Users have the ability to control the frequency with which they receive notifications by selecting one of three available settings: Explore, Feeling Lucky and Off (see the screenshot above at the right to see how this works). The app lets you mark attractions as favorites to easily find them later and it can even read information about the location to you if it has detected that you are driving or that you have a headset connected to your smartphone. To work, the app requires that you be logged in and that you enable location information on your device; but if you are willing to do so, it is a fun way to uncover things to do at home or when you travel. And, for the first time ever, this summer Google Field Trips is offering users free admission to 13 museums around the country. So if you live near one of them or will be traveling to those cities, now is a great time to check this app out!

For more app recommendations visit the YALSA App of the Week Archive. If you have an app you think we should review, let us know!

Duolingo LogoTitle: Duolingo
Cost: Free
Platform: iOS and Android (this review is based on the iOS app)

Learning a new language is an activity that many people are interested in but which can prove to be a daunting undertaking. There are many apps that aim to teach languages, but it can be difficult to find particularly good apps that aren’t expensive. One option is Mango Languages, but this is only available to those whose library subscribes to the service. For everyone else, Duolingo is a great option.

Duolingo ScreenshotDuolingo offers lessons in German, French, Spanish, Italian, Portuguese and English. To test multiple language skills, lessons include a mix of reading, writing, translating, listening, and speaking exercises and gamify the entire language learning process to make it more fun. Give correct answers and you are rewarded with points, but if you make a mistake you will lose a heart; lose four hearts and you’ll have to start the lesson over again. As you complete lessons, you not only unlock additional content, but you also earn skill points. If you have already studied a language, you can also test out of the early lessons to advance to those that will actually challenge you. You can also challenge yourself by racing against a clock or by competing against friends that you connect with through the app.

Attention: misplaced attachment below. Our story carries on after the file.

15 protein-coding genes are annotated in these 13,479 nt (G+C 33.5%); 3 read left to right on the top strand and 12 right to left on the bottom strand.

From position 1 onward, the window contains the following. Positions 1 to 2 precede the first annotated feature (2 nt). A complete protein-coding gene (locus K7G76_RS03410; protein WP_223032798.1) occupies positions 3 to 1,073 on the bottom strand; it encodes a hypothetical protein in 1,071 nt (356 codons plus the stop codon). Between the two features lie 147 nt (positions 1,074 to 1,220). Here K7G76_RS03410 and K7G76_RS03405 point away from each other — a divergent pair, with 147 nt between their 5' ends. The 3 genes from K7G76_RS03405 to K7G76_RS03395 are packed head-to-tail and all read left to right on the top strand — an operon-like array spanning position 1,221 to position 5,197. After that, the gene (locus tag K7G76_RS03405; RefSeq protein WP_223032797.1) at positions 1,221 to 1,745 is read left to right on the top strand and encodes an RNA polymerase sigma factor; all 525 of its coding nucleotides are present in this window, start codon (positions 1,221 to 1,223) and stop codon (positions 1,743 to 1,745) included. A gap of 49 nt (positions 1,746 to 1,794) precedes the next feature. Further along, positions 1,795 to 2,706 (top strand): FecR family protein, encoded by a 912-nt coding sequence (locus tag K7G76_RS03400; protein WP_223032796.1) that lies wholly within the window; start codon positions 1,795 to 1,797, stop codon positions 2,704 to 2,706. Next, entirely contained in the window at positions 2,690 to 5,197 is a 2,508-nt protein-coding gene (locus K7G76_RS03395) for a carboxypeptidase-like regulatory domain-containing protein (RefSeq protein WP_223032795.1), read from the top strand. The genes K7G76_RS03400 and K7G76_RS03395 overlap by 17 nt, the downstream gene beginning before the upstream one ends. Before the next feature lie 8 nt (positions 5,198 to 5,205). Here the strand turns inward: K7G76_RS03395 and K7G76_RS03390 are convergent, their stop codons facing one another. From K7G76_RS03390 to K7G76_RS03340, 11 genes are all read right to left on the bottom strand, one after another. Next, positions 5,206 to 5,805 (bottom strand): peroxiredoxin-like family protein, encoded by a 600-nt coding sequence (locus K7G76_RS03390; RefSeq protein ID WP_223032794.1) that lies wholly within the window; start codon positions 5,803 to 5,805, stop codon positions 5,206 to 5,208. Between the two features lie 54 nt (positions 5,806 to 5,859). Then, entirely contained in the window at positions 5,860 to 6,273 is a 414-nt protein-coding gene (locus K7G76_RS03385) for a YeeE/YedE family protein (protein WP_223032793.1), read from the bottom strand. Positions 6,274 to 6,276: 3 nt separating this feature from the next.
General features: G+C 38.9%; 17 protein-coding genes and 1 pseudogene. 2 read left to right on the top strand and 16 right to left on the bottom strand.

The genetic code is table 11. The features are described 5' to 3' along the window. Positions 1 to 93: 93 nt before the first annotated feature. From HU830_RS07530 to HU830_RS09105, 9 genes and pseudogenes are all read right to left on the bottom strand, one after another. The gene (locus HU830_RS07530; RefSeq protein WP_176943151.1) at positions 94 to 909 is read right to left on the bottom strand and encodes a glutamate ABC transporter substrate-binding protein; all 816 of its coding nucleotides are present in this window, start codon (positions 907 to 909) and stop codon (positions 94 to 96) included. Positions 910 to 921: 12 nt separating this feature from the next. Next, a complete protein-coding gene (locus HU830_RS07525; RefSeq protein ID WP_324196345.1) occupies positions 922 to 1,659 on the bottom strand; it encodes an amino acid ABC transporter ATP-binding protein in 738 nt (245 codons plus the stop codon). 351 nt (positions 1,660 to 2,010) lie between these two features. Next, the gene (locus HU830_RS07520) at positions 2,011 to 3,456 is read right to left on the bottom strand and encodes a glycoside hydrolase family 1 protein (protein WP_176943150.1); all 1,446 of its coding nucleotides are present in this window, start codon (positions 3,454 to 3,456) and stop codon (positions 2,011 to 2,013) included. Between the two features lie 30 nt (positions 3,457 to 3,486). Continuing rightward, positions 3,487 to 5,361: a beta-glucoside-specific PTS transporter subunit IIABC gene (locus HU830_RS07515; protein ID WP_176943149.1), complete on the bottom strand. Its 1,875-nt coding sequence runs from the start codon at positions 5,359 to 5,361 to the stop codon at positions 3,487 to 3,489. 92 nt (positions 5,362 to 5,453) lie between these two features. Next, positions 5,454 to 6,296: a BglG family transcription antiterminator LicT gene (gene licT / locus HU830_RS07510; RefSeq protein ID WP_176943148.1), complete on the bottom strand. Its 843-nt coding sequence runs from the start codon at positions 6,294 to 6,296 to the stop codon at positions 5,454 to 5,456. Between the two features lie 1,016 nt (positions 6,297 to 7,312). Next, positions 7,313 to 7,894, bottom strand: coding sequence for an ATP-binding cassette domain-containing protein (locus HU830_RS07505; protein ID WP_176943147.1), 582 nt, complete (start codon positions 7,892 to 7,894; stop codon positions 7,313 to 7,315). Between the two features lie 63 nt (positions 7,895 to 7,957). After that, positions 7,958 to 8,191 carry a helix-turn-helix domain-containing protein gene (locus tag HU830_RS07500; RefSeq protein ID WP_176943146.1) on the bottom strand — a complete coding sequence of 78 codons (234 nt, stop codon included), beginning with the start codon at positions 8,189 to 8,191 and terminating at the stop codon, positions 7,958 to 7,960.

Duolingo has offered a free app for iPhones since last November and their free’ Android app was recently released. In addition, Duolingo also offers a browser-based application for non-mobile devices and your progress will sync across all of your devices, so no matter where you are you can pick up where you last left off. If you want to practice a language you already know to keep up your skills or if you want to pick up a new language from scratch, Duolingo is a great resource!

For more app recommendations, check out the’ YALSA App of the Week Archive. If you have an app you think we should review,’ let us know!

Cinemagram LogoTitle: Cinemagram
Cost: Free
Platforms: iOS, Android (this review refers to the iOS version)

For those who love to make short videos or gifs on their phone, Cinemagram is a great option. In many ways, it is similar to Vine, an app that exploded onto the scene a few months ago. As in Vine, users of Cinemagram create short (in this case 4 second) looping videos. And, as in Vine, Cinemagram is focused on sharing these videos online, with options to share finished videos via Twitter, Facebook, Tumblr or email. To add to the social aspect of the app, you can also connect with friends from Facebook, Twitter or from your phone’s contact list or search through videos or users to find other people to follow.
Read More →

Solve the Outbreak LogoTitle: Solve the Outbreak
Platform: iPad with iOS 5.1 or above
Cost: Free

The Centers for Disease Control and Prevention (CDC) recently released a new iPad app that lets you take a stab at solving the types of outbreaks that the CDC’s “disease detectives” must respond to at a moment’s notice. Right now, there are three outbreaks to choose from with more planned for the future. In each, you are presented with the same sort of data and information that would be collected in a realworld outbreak. Using these clues, you must decide what actions to take to limit the spread of the disease and to determine what caused the outbreak in the first place. Each correct choice that you make earns you points and allows you to advance from a Trainee to a Disease Detective along the way. Read More →